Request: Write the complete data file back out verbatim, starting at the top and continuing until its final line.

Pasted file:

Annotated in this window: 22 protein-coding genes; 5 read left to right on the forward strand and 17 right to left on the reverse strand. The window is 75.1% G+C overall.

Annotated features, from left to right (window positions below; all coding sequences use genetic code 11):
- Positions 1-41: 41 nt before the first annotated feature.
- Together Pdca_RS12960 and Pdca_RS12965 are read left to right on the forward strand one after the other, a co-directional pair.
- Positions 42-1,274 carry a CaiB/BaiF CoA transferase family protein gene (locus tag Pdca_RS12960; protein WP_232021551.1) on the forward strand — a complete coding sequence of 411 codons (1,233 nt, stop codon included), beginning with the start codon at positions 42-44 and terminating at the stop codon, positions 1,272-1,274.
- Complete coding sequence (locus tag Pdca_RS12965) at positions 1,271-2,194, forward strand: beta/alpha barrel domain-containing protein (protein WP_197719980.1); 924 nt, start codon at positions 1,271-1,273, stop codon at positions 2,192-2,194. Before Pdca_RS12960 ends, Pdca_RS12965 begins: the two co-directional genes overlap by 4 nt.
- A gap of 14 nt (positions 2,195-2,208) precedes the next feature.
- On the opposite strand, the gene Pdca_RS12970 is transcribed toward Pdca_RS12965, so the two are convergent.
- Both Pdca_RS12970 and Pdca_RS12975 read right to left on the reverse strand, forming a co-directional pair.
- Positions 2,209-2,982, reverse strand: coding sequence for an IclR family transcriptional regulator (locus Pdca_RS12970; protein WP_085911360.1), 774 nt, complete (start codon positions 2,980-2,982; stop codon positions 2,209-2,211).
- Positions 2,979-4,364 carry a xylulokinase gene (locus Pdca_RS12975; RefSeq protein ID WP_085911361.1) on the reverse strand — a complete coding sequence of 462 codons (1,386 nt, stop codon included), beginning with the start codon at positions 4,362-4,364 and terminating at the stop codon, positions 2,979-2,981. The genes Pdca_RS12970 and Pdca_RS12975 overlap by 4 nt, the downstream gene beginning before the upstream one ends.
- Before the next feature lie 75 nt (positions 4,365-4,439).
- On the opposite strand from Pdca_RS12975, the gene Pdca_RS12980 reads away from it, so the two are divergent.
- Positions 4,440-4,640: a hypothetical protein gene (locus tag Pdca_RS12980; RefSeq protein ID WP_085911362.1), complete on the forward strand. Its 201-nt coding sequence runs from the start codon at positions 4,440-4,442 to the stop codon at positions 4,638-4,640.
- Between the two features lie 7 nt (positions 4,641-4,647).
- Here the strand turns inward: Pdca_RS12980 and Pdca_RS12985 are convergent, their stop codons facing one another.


Annotated in this window: 22 protein-coding genes; 5 read left to right on the forward strand and 17 right to left on the reverse strand. The window is 75.1% G+C overall.

Annotated features, from left to right (window positions below; all coding sequences use genetic code 11):
- Positions 1-41: 41 nt before the first annotated feature.
- Together Pdca_RS12960 and Pdca_RS12965 are read left to right on the forward strand one after the other, a co-directional pair.
- Positions 42-1,274 carry a CaiB/BaiF CoA transferase family protein gene (locus tag Pdca_RS12960; protein WP_232021551.1) on the forward strand — a complete coding sequence of 411 codons (1,233 nt, stop codon included), beginning with the start codon at positions 42-44 and terminating at the stop codon, positions 1,272-1,274.
- Complete coding sequence (locus tag Pdca_RS12965) at positions 1,271-2,194, forward strand: beta/alpha barrel domain-containing protein (protein WP_197719980.1); 924 nt, start codon at positions 1,271-1,273, stop codon at positions 2,192-2,194. Before Pdca_RS12960 ends, Pdca_RS12965 begins: the two co-directional genes overlap by 4 nt.
- A gap of 14 nt (positions 2,195-2,208) precedes the next feature.
- On the opposite strand, the gene Pdca_RS12970 is transcribed toward Pdca_RS12965, so the two are convergent.
- Both Pdca_RS12970 and Pdca_RS12975 read right to left on the reverse strand, forming a co-directional pair.
- Positions 2,209-2,982, reverse strand: coding sequence for an IclR family transcriptional regulator (locus Pdca_RS12970; protein WP_085911360.1), 774 nt, complete (start codon positions 2,980-2,982; stop codon positions 2,209-2,211).
- Positions 2,979-4,364 carry a xylulokinase gene (locus Pdca_RS12975; RefSeq protein ID WP_085911361.1) on the reverse strand — a complete coding sequence of 462 codons (1,386 nt, stop codon included), beginning with the start codon at positions 4,362-4,364 and terminating at the stop codon, positions 2,979-2,981. The genes Pdca_RS12970 and Pdca_RS12975 overlap by 4 nt, the downstream gene beginning before the upstream one ends.
- Before the next feature lie 75 nt (positions 4,365-4,439).
- On the opposite strand from Pdca_RS12975, the gene Pdca_RS12980 reads away from it, so the two are divergent.
- Positions 4,440-4,640: a hypothetical protein gene (locus tag Pdca_RS12980; RefSeq protein ID WP_085911362.1), complete on the forward strand. Its 201-nt coding sequence runs from the start codon at positions 4,440-4,442 to the stop codon at positions 4,638-4,640.
- Between the two features lie 7 nt (positions 4,641-4,647).
- Here the strand turns inward: Pdca_RS12980 and Pdca_RS12985 are convergent, their stop codons facing one another.